There are certainly more than a “few elements of historical development and of psychological perspective” as well as “universal-historical” claims in Guelwaar (whose subtitle, incidentally, is “An African Legend for the 21st Century”), and “uniform illumination” doesn’t inform the entire movie. (We never are shown the actual beating that leads to Guelwaar’s death, for instance.) But the remainder of Auerbach’s description of the Homeric style seems strikingly apt. Each flashback that comes along to illuminate the past immediately clarifies the present; Sembène dives into past events in a wonderful no-nonsense manner whenever he wants to deepen or inflect our sense of what’s occurring in the present. This sense of the straight-ahead narrative — brimming with facts and observations, each of which has its special place in the overall composition — is apparent even when the film appears to be dawdling along with its characters, conveying the loping rhythms of African rural life with pleasurable ease. Let’s hope that whether or not Sembène’s movies wind up in video stores, this irresistible forward momentum will take him into the next century, where we’ll sorely need his kind of wisdom.
From the July 21, 1994 Chicago Reader:
Jonathan Rosenbaum’s intelligent review of Guelwaar in the April 22, 1994, issue of the Chicago Reader contains a few gratuitous remarks about me and my company, New Yorker Films, which I cannot leave unattended.
New Yorker Films is charged with renting only 16-millimeter and 35-millimeter prints of [Ousmane] Sembène’s work and no video. He’s right, and this is a pity. I have been after Sembène for years to put his works out on video. He refuses to cooperate — and I cannot do it without his cooperation, let alone his approval — because he simply loathes video and does not want to see his films in the marketplace in video. If Jonathan had taken the trouble, as any competent journalist would have done, he would’ve gotten the straight dope. Instead, he chose to bum rap me, as if his role as a critic gives him special entitlement.
I do believe that Jonathan once wrote about the [Nagisa] Oshimas not being out on video. Since then, we have put two out — Cruel Story of Youth and The Sun’s Burial. We are hoping to do the others on video as soon as we are able to renegotiated our contract and the film will be going on video sometime in 1995.
As to the works of Jean-Marie Straub and Daniele Huillet, he’s got to be kidding. Would Jonathan like to be my partner in this venture? The fact that I still keep the Straub films in service should be sufficient guarantee that someday I will have a place in show business heaven. Does Jonathan think that I run a nonprofit operation? Does he know how much red ink all the Straub films are swimming in? Is he living in the same country as I am? Or is he confusing the U.S. with Bulgaria?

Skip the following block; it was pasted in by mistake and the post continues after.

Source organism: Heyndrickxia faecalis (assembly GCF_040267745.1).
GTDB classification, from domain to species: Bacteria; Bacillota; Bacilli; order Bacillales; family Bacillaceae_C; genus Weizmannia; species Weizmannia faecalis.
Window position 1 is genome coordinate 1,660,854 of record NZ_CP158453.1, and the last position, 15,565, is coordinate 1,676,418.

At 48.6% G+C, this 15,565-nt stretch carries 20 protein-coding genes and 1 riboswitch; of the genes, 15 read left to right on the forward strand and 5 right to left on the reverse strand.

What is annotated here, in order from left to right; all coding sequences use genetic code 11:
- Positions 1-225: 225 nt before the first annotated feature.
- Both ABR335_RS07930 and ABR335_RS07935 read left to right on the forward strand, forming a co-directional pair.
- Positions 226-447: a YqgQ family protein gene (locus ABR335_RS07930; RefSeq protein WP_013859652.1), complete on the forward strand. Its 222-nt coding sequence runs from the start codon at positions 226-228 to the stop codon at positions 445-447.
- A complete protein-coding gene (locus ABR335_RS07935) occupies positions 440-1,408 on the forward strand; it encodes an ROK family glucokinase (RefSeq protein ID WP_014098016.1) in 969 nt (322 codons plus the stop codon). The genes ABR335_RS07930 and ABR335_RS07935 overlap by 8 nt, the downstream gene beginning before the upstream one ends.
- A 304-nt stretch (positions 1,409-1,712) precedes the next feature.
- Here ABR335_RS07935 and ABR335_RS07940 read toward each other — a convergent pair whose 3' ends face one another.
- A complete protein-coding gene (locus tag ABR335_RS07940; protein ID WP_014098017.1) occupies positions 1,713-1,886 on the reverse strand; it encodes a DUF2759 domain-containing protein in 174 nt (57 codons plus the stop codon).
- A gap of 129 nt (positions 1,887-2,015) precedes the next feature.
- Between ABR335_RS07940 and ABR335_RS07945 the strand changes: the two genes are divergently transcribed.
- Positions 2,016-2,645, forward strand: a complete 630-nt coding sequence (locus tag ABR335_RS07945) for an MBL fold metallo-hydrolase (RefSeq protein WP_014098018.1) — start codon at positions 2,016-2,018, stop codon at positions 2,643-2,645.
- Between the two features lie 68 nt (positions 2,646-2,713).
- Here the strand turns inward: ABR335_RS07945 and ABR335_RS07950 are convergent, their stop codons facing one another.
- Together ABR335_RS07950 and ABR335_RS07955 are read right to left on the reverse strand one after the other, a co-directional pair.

Over the years we have had our share of professional cranks in the critical community, but I’m afraid that J.R. takes the cake. I would appreciate it, if he wants to have any measure of respect from me, if he would, in the future, pick up the phone and call me and do his homework.
Jonathan Rosenbaum replies:
My apologies to Dan Talbot for misconstruing why Sembène’s films are unavailable on video, and my thanks for all his other clarifications; I’m especially delighted to hear the Celine and Julie will finally be out next year. I should have called him for more precise information rather than extrapolated from my previous impressions of New Yorker Films’ policies.
As both an exhibitor and a distributor, Talbot played a major role in defining as well as expanding our film culture in the 60s with his courageous, imaginative, and generous work, and we all still benefit from it in many ways. The film business, however, has changed a great deal over the past three decades, and New Yorker Films has changed with it. While I appreciate that Talbot runs a for-profit operation, it still bothers me that when the Film Center recently mounted a Kafka-on-film series they had to omit Straub-Huillet’s Class Relations because they couldn’t afford the $250 rental fee charged by New Yorker. Many film teachers I know — myself included — have frequently omitted New Yorker films from their courses because of similarly exorbitant fees. I also wonder why the videos released by New Yorker — though not those released by plenty of other capitalist video distributors have to be encoded with an anticopying signal so powerful that some of them can’t even be played normally without the light values shifting constantly. And of course I’m not confusing the U.S. with Bulgaria; I suspect it’s a bit harder to see Straub-Huillet films there than it is here. I just wish Talbot would consider what he means, exactly, by “keeping those films in service,” and how much it costs, in the final analysis, to get into “show business heaven.” [2011 postscript: Not longer after this exchange was published, I discovered that Sembene’s early shorts were commercially available on PAL video in the United Kingdom. And in more recent years, I’m happy to report, six of his eight features have become available in the U.S. on New Yorker DVDs — Black Girl, Mandabi, Xala, Camp de Thiaroye, Faat Kiné, and Moolaadé (although the first of these releases, lamentably, committed the error of processing Black Girl‘s brief color sequence in black and white) — without any objections, to the best of my knowledge, from either Sembène (who died in 2007) or his heirs. There is also a French box set of his films, regrettably unsubtitled in English, that purports to contain his complete works.]